But Camaro devotees are a fanatic bunch, and after five years of lobbying by bereft hotrodders, Chevy announced this year that the Camaro will once again hit the streets by 2009.

Not so much love
If there was any doubt that Israel had built a mighty military machine, the so-called Six-Day War erased it.

In the late spring of 1967, Egypt expelled U.N. forces from the Sinai Peninsula, blocked Israel's access to the Red Sea and called for unified Arab action against Israel. Israel responded in June, carrying out an attack on the Egyptian air force. That drew Egypt’s Arab allies into the fighting, but not for long.

Israel overwhelmed the combined forces of Egypt, Jordan, Syria, Iraq and Saudi Arabia, which agreed to a cease-fire. After just six days, Israel had taken over eastern Jerusalem, the Gaza Strip, the Sinai Peninsula, the West Bank of the Jordan River and the Golan Heights. Disputed but official tallies put the Arab forces’ losses at more than 21,000 dead and 6,000 taken prisoner; Israel lost only 779 dead and 15 prisoners.

Summer of Love or Summer of ’07?
Alarmed by historic batting statistics, Major league Baseball undertakes an investigation and concludes that something is seriously wrong with the game. Rules changes are planned to get things back in whack.

Answer: Summer of Love and Summer of ’07.

The steroids scandal continues to have ramifications as Barry Bonds trails suspicions along with him on his way to the career home run record. But baseball was going through another upheaval 40 years ago, one that would eventually lead to a revolution in hitting.

By 1967, pitchers had added the slider to the venerable fastball-curveball-changeup repertoire, and hitters were being overmatched. Only eight players hit more than 30 home runs that season, while more than 25 pitchers recorded earned-run averages below 3.00.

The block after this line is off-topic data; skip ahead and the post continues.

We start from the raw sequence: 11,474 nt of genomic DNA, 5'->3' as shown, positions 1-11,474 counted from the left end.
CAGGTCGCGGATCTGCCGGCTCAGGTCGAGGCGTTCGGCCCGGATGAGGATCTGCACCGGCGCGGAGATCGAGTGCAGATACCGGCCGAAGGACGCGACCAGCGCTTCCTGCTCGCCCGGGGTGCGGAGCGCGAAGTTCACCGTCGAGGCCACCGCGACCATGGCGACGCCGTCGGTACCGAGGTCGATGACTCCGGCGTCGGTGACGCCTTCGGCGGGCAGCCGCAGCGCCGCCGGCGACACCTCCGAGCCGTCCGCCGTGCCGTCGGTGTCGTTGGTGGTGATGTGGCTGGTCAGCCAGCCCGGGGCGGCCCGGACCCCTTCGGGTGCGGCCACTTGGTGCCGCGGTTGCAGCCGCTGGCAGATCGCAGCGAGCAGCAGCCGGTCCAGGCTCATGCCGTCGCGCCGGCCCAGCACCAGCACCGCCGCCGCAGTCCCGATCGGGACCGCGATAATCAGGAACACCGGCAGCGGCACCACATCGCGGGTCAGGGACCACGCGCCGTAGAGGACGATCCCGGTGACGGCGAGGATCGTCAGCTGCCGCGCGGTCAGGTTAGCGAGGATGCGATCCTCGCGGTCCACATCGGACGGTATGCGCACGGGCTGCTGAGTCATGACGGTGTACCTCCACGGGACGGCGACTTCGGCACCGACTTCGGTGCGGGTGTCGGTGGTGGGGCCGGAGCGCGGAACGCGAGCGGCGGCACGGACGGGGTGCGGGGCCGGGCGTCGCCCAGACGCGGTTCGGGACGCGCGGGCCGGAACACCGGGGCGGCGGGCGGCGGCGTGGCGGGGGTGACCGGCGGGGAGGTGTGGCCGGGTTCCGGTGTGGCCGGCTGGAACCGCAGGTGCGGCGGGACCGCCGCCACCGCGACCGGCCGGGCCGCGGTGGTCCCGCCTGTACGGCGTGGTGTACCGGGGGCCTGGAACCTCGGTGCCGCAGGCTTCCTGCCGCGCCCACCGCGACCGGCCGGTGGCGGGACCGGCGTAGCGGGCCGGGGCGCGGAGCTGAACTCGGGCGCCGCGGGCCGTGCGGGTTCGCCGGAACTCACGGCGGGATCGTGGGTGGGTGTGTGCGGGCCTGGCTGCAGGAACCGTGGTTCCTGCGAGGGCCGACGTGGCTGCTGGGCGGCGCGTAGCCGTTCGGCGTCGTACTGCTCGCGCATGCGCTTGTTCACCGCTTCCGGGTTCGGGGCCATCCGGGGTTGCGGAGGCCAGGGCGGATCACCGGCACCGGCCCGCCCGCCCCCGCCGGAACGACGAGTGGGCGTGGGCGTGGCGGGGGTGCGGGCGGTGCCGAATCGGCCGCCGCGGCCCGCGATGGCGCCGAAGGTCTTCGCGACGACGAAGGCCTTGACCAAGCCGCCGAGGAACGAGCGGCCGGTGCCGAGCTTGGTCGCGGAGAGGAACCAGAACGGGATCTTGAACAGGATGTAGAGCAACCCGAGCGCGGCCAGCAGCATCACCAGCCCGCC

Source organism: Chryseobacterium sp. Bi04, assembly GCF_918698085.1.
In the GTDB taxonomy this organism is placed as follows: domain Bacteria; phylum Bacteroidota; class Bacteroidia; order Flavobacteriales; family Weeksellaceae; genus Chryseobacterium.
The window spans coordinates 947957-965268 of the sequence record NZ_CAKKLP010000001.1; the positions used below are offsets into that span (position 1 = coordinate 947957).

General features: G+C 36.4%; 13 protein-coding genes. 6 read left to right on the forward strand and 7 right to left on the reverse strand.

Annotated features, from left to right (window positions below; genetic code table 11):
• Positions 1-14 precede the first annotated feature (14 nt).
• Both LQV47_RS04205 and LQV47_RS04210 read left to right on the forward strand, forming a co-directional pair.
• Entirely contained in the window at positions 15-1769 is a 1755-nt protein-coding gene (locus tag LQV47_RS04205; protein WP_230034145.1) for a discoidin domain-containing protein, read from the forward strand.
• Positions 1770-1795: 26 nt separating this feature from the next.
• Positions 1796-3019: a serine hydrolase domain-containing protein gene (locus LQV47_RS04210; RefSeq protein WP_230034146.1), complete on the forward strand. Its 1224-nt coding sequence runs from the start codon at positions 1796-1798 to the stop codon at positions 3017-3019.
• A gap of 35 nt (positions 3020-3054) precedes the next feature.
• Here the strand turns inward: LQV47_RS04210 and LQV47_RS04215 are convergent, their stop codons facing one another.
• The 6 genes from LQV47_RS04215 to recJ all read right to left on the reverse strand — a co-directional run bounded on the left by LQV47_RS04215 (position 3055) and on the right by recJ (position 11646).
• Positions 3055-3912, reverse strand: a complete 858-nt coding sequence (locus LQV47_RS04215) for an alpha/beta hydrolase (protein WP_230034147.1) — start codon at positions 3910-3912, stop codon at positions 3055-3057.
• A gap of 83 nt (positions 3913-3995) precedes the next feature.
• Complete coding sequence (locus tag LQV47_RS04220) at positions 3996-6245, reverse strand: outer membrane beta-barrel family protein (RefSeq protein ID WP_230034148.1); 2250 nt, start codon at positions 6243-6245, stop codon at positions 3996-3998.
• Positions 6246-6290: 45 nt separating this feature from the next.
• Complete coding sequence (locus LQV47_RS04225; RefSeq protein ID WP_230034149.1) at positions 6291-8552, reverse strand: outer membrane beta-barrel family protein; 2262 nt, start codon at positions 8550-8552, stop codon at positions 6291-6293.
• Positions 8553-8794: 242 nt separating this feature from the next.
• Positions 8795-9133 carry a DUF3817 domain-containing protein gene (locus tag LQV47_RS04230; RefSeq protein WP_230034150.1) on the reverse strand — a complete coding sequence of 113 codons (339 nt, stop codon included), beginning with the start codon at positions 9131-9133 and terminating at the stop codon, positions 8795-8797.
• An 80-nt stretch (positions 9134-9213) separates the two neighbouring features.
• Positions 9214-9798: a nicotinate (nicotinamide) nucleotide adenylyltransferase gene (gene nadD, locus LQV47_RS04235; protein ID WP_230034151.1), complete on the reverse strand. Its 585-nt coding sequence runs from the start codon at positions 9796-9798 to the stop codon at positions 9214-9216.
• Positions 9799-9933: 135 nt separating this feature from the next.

Owners looked into the decline of hitting after the 1967 season but chose to do nothing; it was not until the next year, when Carl Yastrzemski led the American League with an anemic .301 batting average, that they finally lowered the pitcher’s mound to level the playing field. That touched off a hitting explosion that has continued to this day.

Not so much love
The Academy Awards took on a decided social-consciousness tone in 1967 as frustration over racial inequality bubbled over into the streets.

“In the Heat of the Night,” in which Sidney Poitier’s Northern, African-American detective gradually wins the respect of a racist Mississippi police chief, won Best Picture (Rod Steiger, as the small-town cop, won Best Actor), while Katharine Hepburn won Best Actress for her role in “Guess Who’s Coming to Dinner," in which a white woman’s black fiancé (Poitier, again) gradually wins the respect of her old-fashioned father.

Paul Newman braved cholesterol poisoning in “Cool Hand Luke.” And “The Graduate” permanently imprinted Anne Bancroft’s legs, Simon & Garfunkel’s music and the word “plastics” in the American mind.

But perhaps the most important movie of that year (and of many years) was “The Battle of Algiers,” a documentary-style black-and-white film about the Algerian war for independence in the late ’50s and early ’60s.

Guerrilla movements as diverse as the Black Panthers, the Provisional Irish Republican Army and the Palestine Liberation Organization all used the film as inspiration and propaganda. It is still considered a chillingly realistic depiction of guerrilla warfare — so much so, The Washington Post reported in 2003, that the U.S. Defense Department screened “The Battle of Algiers” for Pentagon planners to illustrate the obstacles U.S. forces would face in Iraq.

Summer of Love or Summer of ’07?
Fashion designers incorporate the hottest youth look into their new designs, and soon everyone is strolling around in tie-die T-shirts, Mao jackets and flowing kaftans.

Answer: Actually, that was just the Summer of Love. Would you be caught dead in tie-dye?

And we come full circle
“The Beat Goes On,” Sonny & Cher proclaimed in one of 1967’s biggest hits. The beat does go on.

On Sept. 2, a 40th-anniversary concert in Golden Gate Park will commemorate the Summer of Love. Among those scheduled to relive the Be-In of 1967 are Country Joe (of “and the Fish”), Canned Heat and New Riders of the Purple Sage.

It will, of course, be Webcast. You can listen in on any number of handheld devices just about the same size as that first TI Cal Tech calculator.